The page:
Politics & Government

Eastland Mall land value keeps dropping as years go by

The Charlotte City Council voted 8-2 Monday to sell 11.4 acres of the old Eastland Mall site to CMS for a K-8 language immersion school.
The Charlotte City Council voted 8-2 Monday to sell 11.4 acres of the old Eastland Mall site to CMS for a K-8 language immersion school. tsumlin@charlotteobserver.com

About six years ago, the city considered buying the Eastland Mall site for $23 million but backed way. Two years later, the city paid $13 million for the same 80 acres in east Charlotte.

This week, the Charlotte City Council essentially gave away 15 percent of the site to Charlotte-Mecklenburg Schools.

That suggests that finding someone to develop the remaining 70 acres could mean the city has to give away the land, or potentially give it away along with paying for other improvements.

The City Council voted 8-2 Monday to sell 11.4 acres of the 80-acre Eastland site to Charlotte-Mecklenburg Schools for $650,000.

But the contract calls for the city to give that money back to CMS to help build a road and to clean the site, so the sale price was effectively zero. In fact, the contract calls for the city to also spend $51,500 tearing down a concrete wall that runs through the property.

CMS will also spend $400,000 to help build the road.

Whether the sale is zero dollars per acre, or $57,000 per acre, it’s a far drop from previous sales of mall property.

The city wants to remake the site with a park, along with a mix of homes, offices and stores. But that hasn’t happened yet.

For years, the city has told frustrated homeowners nearby that no one is biting.

“The market price is what someone will pay for it,” said Jim Gambrell, a commercial real estate broker. “I have not seen anyone, or talked with anyone who is looking to do something with that area. There are other parts of town that are so hot, that they are concentrating on those areas, like South End, or the area on the northern extension of the Blue Line. We are seeing the west Morehead areas really take off.”

People opposed to the sale Monday did not question whether the city got a good deal. They said a school wouldn’t be a transformative project to revitalize the area.

Council member Kenny Smith, who works in commercial real estate, addressed from the dais whether the deal made sense.

“In order for this site to be worth $2 million, you have to have someone willing to pay that,” he said. “There has been no private sector interest in the site.”

He added: “A lot of developers say they wouldn’t take it for free because of the tax liability.”

Here are the most recent transactions, or near transactions, for the mall site:

▪ In the fall of 2009, the City Council came close to buying the entire mall for $23 million but backed away.

At that point, the mall was failing and its demise was inevitable. Former council member John Lassiter was one of the elected officials who said the city should refuse, then offer $7.4 million.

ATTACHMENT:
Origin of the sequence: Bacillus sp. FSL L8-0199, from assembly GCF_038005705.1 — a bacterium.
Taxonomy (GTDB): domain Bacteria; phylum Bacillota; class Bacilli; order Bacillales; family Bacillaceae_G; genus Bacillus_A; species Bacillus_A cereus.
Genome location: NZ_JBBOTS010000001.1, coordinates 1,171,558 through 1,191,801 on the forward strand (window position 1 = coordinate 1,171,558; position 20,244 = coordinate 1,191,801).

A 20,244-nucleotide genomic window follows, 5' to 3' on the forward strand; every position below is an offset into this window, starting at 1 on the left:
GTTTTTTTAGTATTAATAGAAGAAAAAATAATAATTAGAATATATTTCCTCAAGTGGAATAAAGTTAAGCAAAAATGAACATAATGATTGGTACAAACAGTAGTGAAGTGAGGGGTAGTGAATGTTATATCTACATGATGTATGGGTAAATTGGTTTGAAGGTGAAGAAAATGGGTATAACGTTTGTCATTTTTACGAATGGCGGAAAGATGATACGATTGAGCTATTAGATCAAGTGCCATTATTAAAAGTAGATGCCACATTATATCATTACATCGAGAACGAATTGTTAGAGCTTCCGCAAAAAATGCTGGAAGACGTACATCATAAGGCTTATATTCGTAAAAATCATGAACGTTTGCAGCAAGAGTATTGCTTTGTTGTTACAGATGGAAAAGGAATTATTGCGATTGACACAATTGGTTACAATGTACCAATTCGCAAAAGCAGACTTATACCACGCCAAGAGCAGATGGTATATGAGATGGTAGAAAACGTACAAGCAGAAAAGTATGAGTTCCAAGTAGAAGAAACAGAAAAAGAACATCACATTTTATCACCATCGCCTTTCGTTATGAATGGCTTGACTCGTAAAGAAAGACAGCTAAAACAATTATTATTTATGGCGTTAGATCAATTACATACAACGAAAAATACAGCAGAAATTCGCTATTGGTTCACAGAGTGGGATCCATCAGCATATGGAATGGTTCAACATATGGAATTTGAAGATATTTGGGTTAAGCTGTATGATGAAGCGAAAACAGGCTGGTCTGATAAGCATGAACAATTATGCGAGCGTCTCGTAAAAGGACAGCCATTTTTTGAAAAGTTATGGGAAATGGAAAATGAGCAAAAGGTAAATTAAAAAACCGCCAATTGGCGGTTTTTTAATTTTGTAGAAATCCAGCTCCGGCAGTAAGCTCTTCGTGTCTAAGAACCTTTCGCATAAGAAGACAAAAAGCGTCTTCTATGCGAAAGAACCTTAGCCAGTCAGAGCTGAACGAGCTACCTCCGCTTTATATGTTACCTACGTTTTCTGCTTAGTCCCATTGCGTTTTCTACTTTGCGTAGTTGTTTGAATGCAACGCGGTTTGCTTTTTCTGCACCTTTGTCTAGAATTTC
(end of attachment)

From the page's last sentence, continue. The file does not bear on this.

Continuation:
No deal was reached. The price would have been about $287,000 per acre.

▪ In July 2010, the entire mall closed. Days before, the main section of the mall was bought by a Houston investor, Boxer Properties, for $2.3 million.

That included 32 acres and the main section of the mall, which included the small stores in between the anchor department stores, which were separately owned.

At the time, Boxer said it wanted to convert Eastland into a Hispanic-themed shopping center, which the company had successfully done in Texas.

Boxer bought the land for $71,000 an acre.

▪ A year after buying the property, in August 2011, Boxer had not made any moves toward redeveloping the mall site. But the company did have one interested buyer: the city of Charlotte.

The Charlotte Area Transit System has a small bus station on Central Avenue, on 1.4 acres that was owned by Boxer.

The city was paying $55,000 in annual rent, and it wanted to stop writing those checks. So it offered to buy the 1.4 acres for $771,150 – a proposal Boxer Properties accepted without any haggling.

The price was $550,000 an acre.

At the time, Andrew Segal of Boxer Property said the city was getting a fair deal because the bus station is on Central Avenue. He said the Eastland property at the back of the site has “negative value” – a statement that would prove prescient.

The school sale approved Monday is for land at the back of the Eastland property.

▪ A year later, in 2012, the city reached an agreement with Boxer and the owners of the closed department stores to buy the entire mall site. The price for the 80 acres: $13.2 million. The price was $165,000 an acre.

The city received two offers for the site. A movie executive, Bert Hesse, wanted to develop the site into movie studios, stores, offices and a hotel. The developers of the NC Music Factory proposed an outdoor entertainment complex, whose focus would be a 300-foot-long outdoor ski slope.

The city decided neither plan was credible.

▪ That led to Monday’s deal, in which the city agreed to sell 11.4 acres for a K-8 language immersion school.

The price: $57,000 an acre. Or one could argue the city received no money for the sale, other than an extension of Hollyfield Drive.

The city’s appraiser, The Hopkins-McElhannon Group, said the property was worth $1.42 million. The CMS appraiser, T.B. Harris Jr. & Associates, said it was worth $638,400.

Steve Harrison: 704-358-5160, @Sharrison_Obs